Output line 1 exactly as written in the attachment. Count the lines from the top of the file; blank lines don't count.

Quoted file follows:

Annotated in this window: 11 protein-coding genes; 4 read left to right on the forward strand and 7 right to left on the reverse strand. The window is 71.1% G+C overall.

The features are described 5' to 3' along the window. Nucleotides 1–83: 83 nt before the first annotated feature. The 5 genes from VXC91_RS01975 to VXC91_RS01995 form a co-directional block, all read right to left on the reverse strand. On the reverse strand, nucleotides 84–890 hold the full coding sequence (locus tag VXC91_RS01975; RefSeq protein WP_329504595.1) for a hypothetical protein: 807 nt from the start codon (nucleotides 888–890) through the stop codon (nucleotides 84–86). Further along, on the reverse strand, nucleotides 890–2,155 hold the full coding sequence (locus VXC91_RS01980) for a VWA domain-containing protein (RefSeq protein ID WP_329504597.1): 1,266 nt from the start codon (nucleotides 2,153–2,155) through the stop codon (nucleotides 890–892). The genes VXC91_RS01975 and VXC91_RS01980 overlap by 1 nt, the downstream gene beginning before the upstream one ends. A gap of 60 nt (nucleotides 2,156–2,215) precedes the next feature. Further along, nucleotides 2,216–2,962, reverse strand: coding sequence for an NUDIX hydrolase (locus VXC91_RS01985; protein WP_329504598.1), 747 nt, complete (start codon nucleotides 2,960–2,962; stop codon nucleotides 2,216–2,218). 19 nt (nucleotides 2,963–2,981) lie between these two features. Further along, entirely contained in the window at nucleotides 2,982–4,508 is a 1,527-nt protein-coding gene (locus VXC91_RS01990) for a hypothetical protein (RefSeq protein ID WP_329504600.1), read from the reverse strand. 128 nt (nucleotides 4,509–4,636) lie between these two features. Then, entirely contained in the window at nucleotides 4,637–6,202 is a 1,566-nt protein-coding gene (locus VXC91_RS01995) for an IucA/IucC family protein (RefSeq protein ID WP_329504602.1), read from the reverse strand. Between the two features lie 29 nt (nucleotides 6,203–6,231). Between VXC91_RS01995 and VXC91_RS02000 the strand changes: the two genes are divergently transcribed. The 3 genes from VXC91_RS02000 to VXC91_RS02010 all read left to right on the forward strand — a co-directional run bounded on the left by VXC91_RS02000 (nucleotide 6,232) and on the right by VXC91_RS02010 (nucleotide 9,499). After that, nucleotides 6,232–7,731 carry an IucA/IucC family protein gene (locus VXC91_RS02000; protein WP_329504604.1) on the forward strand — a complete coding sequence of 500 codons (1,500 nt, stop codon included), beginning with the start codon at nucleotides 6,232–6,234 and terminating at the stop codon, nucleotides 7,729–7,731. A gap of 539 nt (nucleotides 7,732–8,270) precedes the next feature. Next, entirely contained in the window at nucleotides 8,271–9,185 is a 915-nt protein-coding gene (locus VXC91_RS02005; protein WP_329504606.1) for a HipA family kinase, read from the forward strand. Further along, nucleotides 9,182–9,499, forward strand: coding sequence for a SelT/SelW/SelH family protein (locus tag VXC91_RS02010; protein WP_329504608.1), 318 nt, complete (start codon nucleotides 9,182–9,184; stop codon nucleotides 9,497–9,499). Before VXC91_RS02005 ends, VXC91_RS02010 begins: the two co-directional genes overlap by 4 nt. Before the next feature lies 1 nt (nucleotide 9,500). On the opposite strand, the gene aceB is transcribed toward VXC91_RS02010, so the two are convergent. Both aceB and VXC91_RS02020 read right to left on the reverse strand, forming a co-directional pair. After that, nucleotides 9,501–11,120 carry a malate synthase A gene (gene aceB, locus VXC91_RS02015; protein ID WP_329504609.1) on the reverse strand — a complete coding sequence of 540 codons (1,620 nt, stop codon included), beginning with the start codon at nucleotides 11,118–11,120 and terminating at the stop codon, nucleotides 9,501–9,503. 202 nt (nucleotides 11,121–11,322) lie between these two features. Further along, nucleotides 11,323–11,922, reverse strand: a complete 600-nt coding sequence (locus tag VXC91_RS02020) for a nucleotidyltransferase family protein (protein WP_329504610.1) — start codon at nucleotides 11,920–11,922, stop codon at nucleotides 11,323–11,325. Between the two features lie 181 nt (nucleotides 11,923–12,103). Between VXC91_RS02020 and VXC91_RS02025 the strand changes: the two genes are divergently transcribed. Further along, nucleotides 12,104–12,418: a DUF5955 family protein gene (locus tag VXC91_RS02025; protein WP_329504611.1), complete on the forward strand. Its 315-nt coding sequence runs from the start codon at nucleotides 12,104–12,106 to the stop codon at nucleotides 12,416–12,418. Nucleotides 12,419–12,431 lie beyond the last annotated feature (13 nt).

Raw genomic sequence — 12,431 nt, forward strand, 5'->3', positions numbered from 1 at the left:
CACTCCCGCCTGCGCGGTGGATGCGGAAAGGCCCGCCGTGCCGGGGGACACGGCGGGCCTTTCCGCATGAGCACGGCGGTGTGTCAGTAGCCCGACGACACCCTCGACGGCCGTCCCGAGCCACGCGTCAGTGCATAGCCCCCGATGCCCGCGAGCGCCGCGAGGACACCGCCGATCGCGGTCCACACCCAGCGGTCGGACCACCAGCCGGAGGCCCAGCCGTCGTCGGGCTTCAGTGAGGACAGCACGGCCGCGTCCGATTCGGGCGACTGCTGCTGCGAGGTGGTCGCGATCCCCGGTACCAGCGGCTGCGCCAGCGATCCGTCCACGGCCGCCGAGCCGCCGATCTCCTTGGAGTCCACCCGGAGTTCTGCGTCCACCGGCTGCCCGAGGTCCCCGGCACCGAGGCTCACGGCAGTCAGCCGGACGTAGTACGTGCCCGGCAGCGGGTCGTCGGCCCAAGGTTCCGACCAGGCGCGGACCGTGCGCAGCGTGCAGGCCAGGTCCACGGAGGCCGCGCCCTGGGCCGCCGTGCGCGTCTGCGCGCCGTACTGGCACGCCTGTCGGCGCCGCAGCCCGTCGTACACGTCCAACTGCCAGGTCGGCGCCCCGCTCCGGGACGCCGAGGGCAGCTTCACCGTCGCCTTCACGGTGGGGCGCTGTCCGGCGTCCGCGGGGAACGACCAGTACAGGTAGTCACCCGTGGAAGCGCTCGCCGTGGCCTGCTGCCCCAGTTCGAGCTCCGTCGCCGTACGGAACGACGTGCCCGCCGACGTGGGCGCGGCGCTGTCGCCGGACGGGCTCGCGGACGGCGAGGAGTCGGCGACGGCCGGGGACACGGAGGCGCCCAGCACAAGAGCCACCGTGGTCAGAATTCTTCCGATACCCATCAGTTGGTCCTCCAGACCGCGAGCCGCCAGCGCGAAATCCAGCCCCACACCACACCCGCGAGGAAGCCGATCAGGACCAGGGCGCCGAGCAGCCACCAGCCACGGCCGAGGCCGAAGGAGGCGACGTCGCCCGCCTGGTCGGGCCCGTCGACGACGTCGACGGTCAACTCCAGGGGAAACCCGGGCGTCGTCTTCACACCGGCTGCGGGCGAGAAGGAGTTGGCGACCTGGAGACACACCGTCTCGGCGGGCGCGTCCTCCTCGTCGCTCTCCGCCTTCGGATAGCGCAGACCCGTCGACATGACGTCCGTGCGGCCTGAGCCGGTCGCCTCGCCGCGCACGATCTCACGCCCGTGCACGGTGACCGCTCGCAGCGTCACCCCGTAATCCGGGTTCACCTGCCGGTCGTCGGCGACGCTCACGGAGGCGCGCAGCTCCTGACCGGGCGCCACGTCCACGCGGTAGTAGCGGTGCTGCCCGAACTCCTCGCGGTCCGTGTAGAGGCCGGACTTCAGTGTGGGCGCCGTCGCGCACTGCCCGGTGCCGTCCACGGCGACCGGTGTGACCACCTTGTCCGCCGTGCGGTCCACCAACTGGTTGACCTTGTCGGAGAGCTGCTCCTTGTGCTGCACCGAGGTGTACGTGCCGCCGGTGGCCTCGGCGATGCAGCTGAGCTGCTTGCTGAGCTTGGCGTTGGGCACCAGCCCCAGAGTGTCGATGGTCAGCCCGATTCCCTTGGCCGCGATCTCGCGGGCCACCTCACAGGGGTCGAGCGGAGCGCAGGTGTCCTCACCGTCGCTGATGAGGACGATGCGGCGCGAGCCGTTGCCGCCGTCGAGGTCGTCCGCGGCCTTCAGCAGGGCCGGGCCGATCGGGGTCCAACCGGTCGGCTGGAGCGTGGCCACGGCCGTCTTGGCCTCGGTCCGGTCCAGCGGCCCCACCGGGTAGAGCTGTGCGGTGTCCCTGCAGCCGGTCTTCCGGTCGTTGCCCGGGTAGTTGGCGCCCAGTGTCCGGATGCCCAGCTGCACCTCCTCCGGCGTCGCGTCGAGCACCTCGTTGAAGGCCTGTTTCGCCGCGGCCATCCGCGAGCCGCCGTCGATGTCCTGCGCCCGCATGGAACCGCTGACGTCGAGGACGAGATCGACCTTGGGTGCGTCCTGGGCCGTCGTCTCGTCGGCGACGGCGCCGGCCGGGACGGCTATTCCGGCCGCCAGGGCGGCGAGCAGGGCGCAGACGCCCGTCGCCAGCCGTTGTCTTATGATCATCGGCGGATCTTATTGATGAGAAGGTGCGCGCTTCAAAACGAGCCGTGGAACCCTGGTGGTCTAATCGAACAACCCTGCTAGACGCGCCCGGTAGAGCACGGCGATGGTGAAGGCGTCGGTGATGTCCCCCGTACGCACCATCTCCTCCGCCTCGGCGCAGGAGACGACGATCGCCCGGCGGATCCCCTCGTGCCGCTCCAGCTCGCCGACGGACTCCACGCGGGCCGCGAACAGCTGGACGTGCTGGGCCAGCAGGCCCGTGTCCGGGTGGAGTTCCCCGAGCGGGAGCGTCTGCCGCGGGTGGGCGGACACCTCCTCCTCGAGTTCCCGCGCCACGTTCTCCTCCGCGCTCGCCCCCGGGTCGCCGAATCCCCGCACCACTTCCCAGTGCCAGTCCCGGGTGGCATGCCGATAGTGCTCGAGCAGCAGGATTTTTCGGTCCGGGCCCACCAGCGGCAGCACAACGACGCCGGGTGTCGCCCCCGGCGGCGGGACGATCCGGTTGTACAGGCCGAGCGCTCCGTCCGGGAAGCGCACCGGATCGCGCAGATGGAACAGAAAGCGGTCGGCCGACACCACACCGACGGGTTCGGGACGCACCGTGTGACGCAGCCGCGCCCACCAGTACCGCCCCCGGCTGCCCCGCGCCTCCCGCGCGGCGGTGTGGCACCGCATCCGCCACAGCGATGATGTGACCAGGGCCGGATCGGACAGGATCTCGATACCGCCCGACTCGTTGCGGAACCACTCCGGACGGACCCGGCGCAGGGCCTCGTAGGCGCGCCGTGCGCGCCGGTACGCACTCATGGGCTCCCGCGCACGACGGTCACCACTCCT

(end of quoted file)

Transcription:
Annotated in this window: 11 protein-coding genes; 4 read left to right on the forward strand and 7 right to left on the reverse strand. The window is 71.1% G+C overall.